Zeroing by Andrey Nepomnyasochev makes me think: What if the entire world was a crumpled sheet of paper sitting tightly in someones hand waiting to be torn apart.
Jalal Abuthina is a photographer with a history as varied as his work. He was born in Dublin but grew up all over the world, drifting between Libya, Greece, Tasmania, Australia, and Dubai. His jet-setting youth and current day job as a real estate consultant in Dubai have obviously informed his culturally charged imagery as well as his interest in clean, architectural lines.
Aartjan Venema is a Dutch illustrator with some really crazy ideas. Venema uses a lot of digital elements in his work but maintains a really nice aesthetic that evokes some of the brushwork characters and text elements of Raymond Pettibon’s drawings. He also packs a whole lot of narrative into one image. Nazi dinosaurs? Stonehenge murder mysteries? I’ll take it. (via)
The owner of anthillart.com has been turning ant extermination into a controversial art form by creating aluminum casts of expired colonies. After locating an anthill — mostly, those of the fire ant and carpenter ant species — he pours boiling, liquid metal into the entranceway, solidifying the tunnels and killing anything inside. The cast of the ant nest is then dug out, sprayed off, and mounted on a wooden base for display. Many of them are then sold on eBay to schools and collectors.
There is no doubt that Anthill Art’s pieces are deeply fascinating. By extracting the colonies from their molten graves, he allows us to appreciate the intricacy and alien-like beauty of the various tunnels and chambers. The species have markedly different construction strategies: the fire ants’ patterns are dense and labyrinth-like, resembling coral formations and Christmas trees. Some of them have long tunnels reaching out to isolated chambers. The carpenter ants’ structures, on the other hand, are very linear, resembling fungi growths as they extend into the earth with central chambers branching off.
Unsurprisingly, Anthill Art has provoked ethical questions surrounding the destruction of life in the names of art and education. On his YouTube channel, the owner has explained that fire ants and carpenter arts are nuisance species, the former being an imported pest that is “harmful to the environment,” destroying crops and preying on bees and other beneficial pollinators (Source). And ant extermination is a common, ongoing practice — so does it make a difference if we turn their annihilation into art or learning tools? Defending his work against an onslaught of criticism, the owner has claimed that with the less-invasive carpenter ants he tries his best to find abandoned colonies (Source). At the intersection of art, education, and ethics, Anthill Art’s ant-tombs are topics of debate.
Turning to our readers: what do you think? Is it okay to cast ant colonies for the purposes of education and art, so long as the ant species are deemed “pests”? We’re curious to hear your responses. Learn more at anthillart.com as well as the website’s Facebook page.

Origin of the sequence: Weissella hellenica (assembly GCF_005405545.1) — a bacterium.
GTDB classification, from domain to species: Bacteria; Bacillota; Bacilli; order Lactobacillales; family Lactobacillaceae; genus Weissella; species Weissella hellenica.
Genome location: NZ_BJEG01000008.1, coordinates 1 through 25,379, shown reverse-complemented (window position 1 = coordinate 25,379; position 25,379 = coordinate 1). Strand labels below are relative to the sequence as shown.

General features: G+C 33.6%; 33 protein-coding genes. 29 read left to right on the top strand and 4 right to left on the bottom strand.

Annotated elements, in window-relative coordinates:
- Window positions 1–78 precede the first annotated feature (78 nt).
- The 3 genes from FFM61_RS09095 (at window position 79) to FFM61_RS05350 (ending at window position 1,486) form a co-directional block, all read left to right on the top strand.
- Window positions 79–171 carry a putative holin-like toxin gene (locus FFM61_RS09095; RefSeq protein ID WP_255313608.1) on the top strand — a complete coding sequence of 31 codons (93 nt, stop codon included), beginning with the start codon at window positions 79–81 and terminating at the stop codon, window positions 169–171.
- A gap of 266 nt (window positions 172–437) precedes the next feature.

The photographer Sarolta Bán’s new series of images of abandoned and sheltered animals stays true to its touchingly simple title: Help Dogs with Images. For homeless animals, visibility is often a dream; far too many go unseen and unrecognized, and through her vivid imaginings in Photoshop—brought to life by the dignified warmth and wisdom of furry faces—Bán, previously featured here, hopes to change all that. With a support network of over 105,000 followers, she invites people around the world to submit photographs, transforming them into complex and poignant works of art and activism.
What stands out in Help Dogs with Images is the artist’s honest and humane representations of animal yearning. A photograph of a white dog becomes a symbol of hope and light; his playful and expectant glance upwards illuminates a single white butterfly amidst a dark nighttime landscape. As a child might wish upon a shooting star, a dappled dog implores a bright moon, a celestial beacon of recognition that movingly shares his own black and white spots.
Bán’s work is so successful because its soulfulness never veers into saccharine or cutesy territory; each image is hopeful yet serious, its emotionality heightened by stark contrasts and high resolutions. In one desperately heartrending photograph, a dog and cat watch an hourglass begin to count down; each knows the gravity of his situation, and they are left within a darkly tinted frame, anticipating uncertain futures. Shining canine coats and piercing feline eyes entreat the viewer to consider the dignity, humanity, and thoughtfulness that each creature possesses. To get involved, be sure to visit the project’s Facebook page. (via My Modern Metropolis)
Jay Davis makes paintings which recombine everyday things into elegant assemblages. A single painting might combine corporate logos with the food we eat, alongside expressive abstract paintings, placing all these separate symbols side-by-side inside one larger painting that retains a semi-abstract composition. I was briefly in Jay’s studio, and he talked to me about Doritos logos, MasterCard colors, and the way an orange unfolds when you cut it and press it flat on a table, and while he was talking I had the feeling of a deep rustling in my subconscious, like he was talking to my id, or hypnotizing me with corporate jargon. If you are in Montgomery, Alabama you can see a solo shows of Davis’ work at Triumph and Disaster Gallery until December 31st ’14. You can also pick up the Exquisite Corpse catalog from Mass Gallery in Austin, Texas, which has a nice spread of his paintings.
Some beautiful digital illustrations and graphics are being served up by Costa Rica based Bosco Mattel.